This weekend we passed a major milestone in our lives and in the future of our family – we completed our final foster parenting class. Our homestudy is the only step left before we are licensed foster care providers through The Bair Foundation. We hope to eventually adopt out of fostercare.
I haven’t mentioned anything on the blog because… well, it’s a long story how we got here, and the whole thing is honestly a bit scary!
We know this is the path God has called us to walk in. And we’re obeying. But I would be lying to say that my knees don’t still knock a bit in each and every foster parent training as we discuss the effects of trauma on children as well as the emotional, spiritual, and social cost for foster families.
We always planned to adopt, and have discussed for 13 years since we were first dating. For years, we planned on adopting from China. We looked briefly at other international adoption options. But domestic adoption was scary and fostercare… that just sounded crazy. No way. No thanks. Never doing that.
Don’t say “we’re never doing that” to God. We should know that by now!
I’ll share more of how we knew this was the direction we were to go, but last night NP and I discussed the fear of the great unknown. Why is fostering so frightening?
I think it’s scary to me because it’s so very clear and obvious that we have no control of how this will all unfold. People have been asking us, “what is the typical process for fostering to adopt?” We laugh, because there is nothing else to do… there really isn’t a “typical” process. Do we know what we’re getting ourselves into? The answer to that question is a BIG RESOUNDING “NO!”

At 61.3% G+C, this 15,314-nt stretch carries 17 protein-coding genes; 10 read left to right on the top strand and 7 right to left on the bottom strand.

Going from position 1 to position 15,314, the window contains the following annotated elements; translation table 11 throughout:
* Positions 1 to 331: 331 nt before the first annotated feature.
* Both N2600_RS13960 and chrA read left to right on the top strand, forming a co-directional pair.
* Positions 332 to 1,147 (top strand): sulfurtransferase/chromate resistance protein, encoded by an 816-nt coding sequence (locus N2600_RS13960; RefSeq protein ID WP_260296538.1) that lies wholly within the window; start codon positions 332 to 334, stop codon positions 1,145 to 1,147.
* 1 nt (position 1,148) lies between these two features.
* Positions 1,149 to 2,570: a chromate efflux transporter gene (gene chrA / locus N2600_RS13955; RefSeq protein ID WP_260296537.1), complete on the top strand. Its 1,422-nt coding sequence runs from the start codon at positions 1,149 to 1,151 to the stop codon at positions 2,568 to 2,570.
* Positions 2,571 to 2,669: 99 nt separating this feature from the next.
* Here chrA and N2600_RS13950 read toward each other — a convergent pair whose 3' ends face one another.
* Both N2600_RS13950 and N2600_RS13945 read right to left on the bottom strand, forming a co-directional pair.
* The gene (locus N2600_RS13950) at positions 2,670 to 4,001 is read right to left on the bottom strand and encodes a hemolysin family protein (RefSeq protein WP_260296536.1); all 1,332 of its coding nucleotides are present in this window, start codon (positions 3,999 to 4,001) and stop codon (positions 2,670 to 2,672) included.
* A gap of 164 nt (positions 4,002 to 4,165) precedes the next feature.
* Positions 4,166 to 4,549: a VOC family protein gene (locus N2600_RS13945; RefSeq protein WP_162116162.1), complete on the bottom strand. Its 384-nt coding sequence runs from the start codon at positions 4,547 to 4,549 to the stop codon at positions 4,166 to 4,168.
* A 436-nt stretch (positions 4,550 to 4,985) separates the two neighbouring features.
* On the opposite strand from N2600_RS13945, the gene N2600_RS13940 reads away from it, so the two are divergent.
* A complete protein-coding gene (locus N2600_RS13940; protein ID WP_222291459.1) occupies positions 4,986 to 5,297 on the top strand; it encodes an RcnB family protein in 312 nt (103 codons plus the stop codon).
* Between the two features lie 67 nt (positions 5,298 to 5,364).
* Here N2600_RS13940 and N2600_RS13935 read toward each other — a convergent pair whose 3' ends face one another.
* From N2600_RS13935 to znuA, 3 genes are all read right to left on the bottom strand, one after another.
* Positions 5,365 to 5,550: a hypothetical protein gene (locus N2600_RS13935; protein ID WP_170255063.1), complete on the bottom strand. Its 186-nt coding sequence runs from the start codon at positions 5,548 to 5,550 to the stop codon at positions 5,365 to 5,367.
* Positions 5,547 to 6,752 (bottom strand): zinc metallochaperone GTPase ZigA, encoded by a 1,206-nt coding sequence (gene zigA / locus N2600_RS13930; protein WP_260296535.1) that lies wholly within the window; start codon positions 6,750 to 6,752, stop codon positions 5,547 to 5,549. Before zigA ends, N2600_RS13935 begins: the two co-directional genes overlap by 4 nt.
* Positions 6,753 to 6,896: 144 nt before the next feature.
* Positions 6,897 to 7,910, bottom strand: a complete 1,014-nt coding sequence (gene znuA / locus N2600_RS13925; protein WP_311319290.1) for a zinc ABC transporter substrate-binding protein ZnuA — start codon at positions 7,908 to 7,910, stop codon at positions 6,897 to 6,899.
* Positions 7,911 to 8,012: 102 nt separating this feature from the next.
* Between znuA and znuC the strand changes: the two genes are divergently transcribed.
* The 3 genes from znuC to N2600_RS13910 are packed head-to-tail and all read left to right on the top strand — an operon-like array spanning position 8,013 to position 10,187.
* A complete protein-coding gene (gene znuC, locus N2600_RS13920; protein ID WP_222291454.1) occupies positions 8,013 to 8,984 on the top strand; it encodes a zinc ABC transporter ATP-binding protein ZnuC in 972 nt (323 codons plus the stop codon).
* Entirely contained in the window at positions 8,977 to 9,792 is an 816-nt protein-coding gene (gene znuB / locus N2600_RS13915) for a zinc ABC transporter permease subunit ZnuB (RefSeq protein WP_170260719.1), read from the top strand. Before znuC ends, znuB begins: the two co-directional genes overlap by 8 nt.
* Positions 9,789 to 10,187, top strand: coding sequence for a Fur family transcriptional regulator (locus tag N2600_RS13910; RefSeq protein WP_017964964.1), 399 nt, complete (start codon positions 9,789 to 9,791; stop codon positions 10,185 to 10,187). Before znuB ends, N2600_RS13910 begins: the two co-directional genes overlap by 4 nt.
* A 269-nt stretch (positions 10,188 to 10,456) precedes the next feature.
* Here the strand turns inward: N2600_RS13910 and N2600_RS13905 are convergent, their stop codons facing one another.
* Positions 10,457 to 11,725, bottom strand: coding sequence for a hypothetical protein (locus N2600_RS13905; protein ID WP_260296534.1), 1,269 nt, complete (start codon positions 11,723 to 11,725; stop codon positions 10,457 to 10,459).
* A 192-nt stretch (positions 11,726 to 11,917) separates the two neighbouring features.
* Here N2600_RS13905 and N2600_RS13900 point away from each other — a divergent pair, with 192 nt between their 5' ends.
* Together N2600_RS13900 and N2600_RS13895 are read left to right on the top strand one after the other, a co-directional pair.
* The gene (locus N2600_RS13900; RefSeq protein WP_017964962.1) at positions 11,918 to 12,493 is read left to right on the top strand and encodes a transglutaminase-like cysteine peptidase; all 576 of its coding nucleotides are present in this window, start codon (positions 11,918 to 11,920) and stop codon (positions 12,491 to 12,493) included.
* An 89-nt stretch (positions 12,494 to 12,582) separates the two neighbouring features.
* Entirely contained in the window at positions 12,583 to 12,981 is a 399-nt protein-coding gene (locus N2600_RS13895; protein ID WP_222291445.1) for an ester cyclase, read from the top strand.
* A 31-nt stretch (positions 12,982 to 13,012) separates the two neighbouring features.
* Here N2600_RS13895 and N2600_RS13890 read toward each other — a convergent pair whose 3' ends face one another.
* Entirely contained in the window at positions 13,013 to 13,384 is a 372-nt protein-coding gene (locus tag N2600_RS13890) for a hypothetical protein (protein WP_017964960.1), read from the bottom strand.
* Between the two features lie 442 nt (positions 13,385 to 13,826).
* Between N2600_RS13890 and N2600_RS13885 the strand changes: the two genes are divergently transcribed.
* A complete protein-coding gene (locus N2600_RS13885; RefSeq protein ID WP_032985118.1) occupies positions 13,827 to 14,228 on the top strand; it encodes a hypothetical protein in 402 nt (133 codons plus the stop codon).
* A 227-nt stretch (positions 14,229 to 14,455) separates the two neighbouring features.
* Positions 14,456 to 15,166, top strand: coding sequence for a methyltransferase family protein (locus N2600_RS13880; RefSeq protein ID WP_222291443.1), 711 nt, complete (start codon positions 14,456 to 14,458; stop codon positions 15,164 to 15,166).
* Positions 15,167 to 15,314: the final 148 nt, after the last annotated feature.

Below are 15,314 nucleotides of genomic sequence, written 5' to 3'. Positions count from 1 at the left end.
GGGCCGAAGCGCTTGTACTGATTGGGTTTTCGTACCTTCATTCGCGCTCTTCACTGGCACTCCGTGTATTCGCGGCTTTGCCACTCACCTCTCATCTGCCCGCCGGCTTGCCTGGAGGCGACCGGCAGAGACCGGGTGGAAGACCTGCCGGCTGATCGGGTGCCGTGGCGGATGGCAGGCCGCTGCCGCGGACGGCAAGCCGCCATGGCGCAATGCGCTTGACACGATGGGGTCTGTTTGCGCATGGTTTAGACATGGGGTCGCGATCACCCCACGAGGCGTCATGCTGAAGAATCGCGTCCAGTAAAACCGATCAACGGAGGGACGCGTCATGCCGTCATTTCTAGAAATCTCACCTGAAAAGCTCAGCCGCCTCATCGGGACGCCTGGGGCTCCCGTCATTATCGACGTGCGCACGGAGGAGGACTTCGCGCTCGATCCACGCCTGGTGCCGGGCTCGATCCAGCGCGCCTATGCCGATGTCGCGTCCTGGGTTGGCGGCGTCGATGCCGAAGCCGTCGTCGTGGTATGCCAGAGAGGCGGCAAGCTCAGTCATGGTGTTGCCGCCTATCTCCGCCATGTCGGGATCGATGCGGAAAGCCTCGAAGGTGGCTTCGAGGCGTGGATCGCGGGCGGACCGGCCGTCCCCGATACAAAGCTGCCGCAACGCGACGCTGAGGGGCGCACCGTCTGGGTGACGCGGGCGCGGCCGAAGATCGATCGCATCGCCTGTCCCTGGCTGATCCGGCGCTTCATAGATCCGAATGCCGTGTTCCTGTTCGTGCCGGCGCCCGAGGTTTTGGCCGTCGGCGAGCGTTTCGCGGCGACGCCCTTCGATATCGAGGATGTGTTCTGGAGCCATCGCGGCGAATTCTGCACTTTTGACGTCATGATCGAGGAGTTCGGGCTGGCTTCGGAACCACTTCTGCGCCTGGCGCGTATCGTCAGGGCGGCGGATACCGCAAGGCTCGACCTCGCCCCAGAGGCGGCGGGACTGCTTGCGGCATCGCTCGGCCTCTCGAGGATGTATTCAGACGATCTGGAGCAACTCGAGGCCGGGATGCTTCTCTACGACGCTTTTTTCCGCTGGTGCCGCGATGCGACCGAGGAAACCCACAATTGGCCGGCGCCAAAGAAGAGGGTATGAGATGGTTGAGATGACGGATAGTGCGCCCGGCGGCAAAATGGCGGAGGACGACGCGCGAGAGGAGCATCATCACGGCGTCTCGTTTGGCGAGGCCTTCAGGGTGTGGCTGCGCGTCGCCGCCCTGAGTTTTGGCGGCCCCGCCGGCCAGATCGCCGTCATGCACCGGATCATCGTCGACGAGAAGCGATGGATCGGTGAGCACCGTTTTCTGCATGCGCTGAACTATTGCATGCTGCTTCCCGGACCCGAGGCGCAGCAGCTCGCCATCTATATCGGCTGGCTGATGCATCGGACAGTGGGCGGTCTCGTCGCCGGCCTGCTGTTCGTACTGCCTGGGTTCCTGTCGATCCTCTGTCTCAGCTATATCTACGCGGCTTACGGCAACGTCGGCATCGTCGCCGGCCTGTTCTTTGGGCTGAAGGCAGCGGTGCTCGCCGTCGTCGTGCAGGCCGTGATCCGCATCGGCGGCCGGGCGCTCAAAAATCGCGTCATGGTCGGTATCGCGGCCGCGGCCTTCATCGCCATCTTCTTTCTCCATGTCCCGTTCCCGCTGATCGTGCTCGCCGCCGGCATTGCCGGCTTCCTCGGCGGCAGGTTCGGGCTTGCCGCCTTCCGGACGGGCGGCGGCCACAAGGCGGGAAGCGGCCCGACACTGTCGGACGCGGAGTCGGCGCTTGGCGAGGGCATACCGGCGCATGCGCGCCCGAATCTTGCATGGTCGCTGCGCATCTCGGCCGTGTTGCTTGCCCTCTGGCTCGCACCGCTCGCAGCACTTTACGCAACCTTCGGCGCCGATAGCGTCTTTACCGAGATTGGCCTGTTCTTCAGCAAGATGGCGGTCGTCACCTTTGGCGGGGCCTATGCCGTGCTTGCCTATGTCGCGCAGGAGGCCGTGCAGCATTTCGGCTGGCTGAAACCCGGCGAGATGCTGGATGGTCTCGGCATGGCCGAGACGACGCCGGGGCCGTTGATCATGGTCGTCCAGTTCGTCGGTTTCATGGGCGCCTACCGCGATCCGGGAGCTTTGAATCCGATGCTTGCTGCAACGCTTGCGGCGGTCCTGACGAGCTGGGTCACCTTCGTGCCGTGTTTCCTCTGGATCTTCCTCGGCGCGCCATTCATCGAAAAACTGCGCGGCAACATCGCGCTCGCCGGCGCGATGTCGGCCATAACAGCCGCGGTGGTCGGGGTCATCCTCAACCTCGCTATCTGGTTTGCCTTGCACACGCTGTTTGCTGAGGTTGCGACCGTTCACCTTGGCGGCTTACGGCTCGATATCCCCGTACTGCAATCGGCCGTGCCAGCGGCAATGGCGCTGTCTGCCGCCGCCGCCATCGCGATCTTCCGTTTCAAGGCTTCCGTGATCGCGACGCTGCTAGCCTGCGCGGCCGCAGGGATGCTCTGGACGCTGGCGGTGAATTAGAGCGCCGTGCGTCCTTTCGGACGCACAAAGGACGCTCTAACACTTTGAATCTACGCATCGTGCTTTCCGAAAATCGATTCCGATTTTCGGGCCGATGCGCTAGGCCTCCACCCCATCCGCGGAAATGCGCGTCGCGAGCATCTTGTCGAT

Fostering is frightening to me because there are so many people involved in the process – fallen, corrupt people. People I will deal with personally who will have caused deep and lasting damage to children I will grow to love deeply – and I am called to love those who have hurt them, too… even knowing that we will probably all be hurt in the process. We are stepping into this knowing that the “system” is broken, that things will rarely unfold the way we think they should or the way we want them to. We have, and will have, no control.
Once again, I find myself needing to rehearse this truth: God is great, so I don’t have to be in control.
Isn’t that wonderful news? My God is so big, so mighty, so capable, so trustworthy; He is sovereign, and nothing is too hard for Him. (Jeremiah 32:27) He knows when even a sparrow falls to the ground; are we not much more valuable than they? Has has even the hairs of my head numbered. (Matthew 10:29-31) All the days ordained for me were written before I took my first breath. (Psalm 139:16) God prepared good works beforehand for me; I simply obey and walk in them. (Ephesians 2:10)
And every single one of those truths is true for myself, my family, my children, the child(ren) we will foster, the child(ren) we will adopt. He knows. He sees. We can rest in the good and gracious plans He has for us. We can rest in His great love for us, the children, and the broken and hurting biological families in our community they belong to.
God is great – I don’t have to be in control. He is God and we are not. And so, we take wobbly steps into the great unknown.